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Pension income plus wages. How to work out how much we will bring home every month. Any links to websites that can answer my question?

(9 Posts)
ihatethecold Sat 19-Aug-17 01:04:58

We will have 2100k per month from my dh's pension, he has just got a new job that will pay 55k per year.
Looking online it's not easy to find out about how much tax will be paid and if both salary and pension will be taxed.
I know they will both be taxed, what I mean is will they be lumped together for the sake of taxes?

SerfTerf Sat 19-Aug-17 01:10:08

Yes basically lumped together.

These might help.

TittyGolightly Sat 19-Aug-17 01:12:13

There are lots of websites that explain how this works (if you're in the U.K.).

He can either apply his tax code to one income and pay 20% on the other (making up the 40% bit via self assessment) or have his code split across the 2 employments and his tax should then be right on a monthly basis.

ihatethecold Sat 19-Aug-17 01:31:36

Thanks. That makes sense.

Ellisandra Sat 19-Aug-17 02:23:51

Not what you asked, but does he actually need to take the £2100 pension yet?
When he goes into draw down on that pension, it seriously limits the amount he can contribute annually to another pension.
A £55K a year job is a good salary therefore possibly is with a company that will make a company contribution to a pension. Also, at £55K he has the potential for 40% tax relief on some contributions.

Do the maths and check the legislation before going into drawdown!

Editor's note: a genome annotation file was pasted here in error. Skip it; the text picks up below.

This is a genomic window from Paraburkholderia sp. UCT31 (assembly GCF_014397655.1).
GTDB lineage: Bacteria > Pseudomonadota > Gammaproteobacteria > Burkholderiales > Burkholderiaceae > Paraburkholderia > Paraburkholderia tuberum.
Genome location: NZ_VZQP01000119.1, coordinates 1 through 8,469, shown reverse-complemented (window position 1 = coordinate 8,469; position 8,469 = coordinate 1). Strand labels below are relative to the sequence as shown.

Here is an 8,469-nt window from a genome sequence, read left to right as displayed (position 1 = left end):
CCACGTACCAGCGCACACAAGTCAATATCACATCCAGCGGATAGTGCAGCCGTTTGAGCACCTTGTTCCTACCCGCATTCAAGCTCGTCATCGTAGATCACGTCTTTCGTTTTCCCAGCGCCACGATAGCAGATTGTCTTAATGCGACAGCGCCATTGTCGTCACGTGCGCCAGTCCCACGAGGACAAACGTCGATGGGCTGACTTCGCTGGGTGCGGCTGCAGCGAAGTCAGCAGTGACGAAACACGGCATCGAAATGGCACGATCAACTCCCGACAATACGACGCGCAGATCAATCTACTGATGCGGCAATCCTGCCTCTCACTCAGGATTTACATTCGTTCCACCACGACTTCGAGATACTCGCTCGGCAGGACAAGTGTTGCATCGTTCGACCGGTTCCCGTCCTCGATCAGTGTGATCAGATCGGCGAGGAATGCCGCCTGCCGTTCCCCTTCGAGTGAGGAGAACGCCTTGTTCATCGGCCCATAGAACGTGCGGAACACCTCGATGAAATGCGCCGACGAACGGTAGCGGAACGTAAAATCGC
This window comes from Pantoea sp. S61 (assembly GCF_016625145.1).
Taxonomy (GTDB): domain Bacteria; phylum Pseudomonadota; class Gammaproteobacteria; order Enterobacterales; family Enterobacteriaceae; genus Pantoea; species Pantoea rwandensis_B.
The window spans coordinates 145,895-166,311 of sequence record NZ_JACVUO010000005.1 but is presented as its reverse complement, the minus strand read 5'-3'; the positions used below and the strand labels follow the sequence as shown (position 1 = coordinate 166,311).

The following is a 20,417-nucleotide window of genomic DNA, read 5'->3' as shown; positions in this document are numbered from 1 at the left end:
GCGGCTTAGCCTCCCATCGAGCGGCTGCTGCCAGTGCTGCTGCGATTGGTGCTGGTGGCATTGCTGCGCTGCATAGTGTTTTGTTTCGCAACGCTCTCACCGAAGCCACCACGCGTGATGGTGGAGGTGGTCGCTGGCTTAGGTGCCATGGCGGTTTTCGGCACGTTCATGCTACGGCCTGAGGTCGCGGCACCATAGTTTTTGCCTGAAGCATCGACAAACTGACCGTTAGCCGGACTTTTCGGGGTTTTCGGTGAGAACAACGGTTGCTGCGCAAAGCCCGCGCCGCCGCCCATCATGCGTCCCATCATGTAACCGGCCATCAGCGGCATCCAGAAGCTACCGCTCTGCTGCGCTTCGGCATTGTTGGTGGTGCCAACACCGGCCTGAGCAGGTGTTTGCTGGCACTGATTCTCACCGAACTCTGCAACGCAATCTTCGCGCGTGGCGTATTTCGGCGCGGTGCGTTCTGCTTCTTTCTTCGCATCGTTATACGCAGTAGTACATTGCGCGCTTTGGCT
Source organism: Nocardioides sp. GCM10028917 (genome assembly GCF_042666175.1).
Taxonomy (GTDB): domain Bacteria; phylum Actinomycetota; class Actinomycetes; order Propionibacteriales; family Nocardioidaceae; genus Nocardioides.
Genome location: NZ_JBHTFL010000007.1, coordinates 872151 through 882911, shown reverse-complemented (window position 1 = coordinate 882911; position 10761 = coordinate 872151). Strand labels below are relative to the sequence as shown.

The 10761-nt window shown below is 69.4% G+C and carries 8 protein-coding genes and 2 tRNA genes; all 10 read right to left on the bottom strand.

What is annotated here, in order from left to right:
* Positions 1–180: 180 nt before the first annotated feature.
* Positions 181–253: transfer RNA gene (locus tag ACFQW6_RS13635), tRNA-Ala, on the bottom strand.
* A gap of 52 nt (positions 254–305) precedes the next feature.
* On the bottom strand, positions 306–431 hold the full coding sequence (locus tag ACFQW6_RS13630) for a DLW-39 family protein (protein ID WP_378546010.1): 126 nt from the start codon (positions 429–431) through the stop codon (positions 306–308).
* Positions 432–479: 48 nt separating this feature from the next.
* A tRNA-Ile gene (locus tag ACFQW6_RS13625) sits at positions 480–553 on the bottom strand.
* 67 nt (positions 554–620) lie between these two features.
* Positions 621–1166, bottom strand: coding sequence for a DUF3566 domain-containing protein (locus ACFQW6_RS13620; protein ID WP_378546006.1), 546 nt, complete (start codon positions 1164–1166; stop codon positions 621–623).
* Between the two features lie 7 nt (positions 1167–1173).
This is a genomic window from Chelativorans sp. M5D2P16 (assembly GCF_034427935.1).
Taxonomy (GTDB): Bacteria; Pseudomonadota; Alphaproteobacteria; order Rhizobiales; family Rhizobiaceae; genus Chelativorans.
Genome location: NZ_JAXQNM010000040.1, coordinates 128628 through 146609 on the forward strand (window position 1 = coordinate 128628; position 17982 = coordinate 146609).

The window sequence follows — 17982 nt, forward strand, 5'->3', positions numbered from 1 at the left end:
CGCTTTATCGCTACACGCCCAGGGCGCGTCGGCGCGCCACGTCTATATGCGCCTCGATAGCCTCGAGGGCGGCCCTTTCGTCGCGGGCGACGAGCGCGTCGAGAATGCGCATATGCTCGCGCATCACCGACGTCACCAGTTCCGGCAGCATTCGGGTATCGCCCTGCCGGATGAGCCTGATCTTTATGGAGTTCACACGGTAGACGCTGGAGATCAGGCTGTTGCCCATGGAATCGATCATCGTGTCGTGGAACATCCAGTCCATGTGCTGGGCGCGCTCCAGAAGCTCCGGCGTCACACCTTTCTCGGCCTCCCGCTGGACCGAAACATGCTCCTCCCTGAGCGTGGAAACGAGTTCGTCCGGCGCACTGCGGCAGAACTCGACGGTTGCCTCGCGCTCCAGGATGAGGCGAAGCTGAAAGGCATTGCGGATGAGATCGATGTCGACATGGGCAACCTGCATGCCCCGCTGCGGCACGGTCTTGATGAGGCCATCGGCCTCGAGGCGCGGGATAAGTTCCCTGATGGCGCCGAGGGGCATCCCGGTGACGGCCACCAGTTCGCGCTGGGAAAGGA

ihatethecold Sat 19-Aug-17 02:51:51

He won't contribute to another pension in his new job.
He has already had a large lump sum from his previous job and has received his first pension payment already.

He will have to join his new employers scheme but will opt out straight away.
He will probably only work for another 7 years.

scaryteacher Sun 20-Aug-17 13:38:46

Ellisandra If he's retired HM Forces on the 75 scheme, then you get your pension and lump sum when you retire (was 53 for dh), and I don't think it can be deferred.

ihatethecold Sun 20-Aug-17 14:05:27

He retired from the police and could have deferred I believe but we decided not too.

FeryOX Tue 24-Oct-17 21:42:27

You will have to add the 2 sums together, and then calculate the income tax on the total sum. I've done some calculations for you below.

Contrary to what many people think, the state pension is not tax-free, but the money you receive is paid 'gross' - without any tax being deducted. If your total income from all sources, including the state pension, is greater than your tax-free allowance, tax is due on your state pension and this will normally be deducted from any private pension or earnings you might have, which are paid through the PAYE system.

So here are your calculations:

£2100 a month from pension is £25200 a year

Your husband's £55K + £25200 = £80200 gross earnings a year.

If you run a tax calculation on this, this is what you'll get:

Take home (net): £4,524 every month

Tax break-down:

You'll pay no tax on the first £11,500 that you're earning.
You'll pay £6,700 tax on £33,500 (at 20%)
You'll pay £14,080 tax on £35,200 (at 40%)
Total tax paid: £20,780

See here:

I hope it helps.

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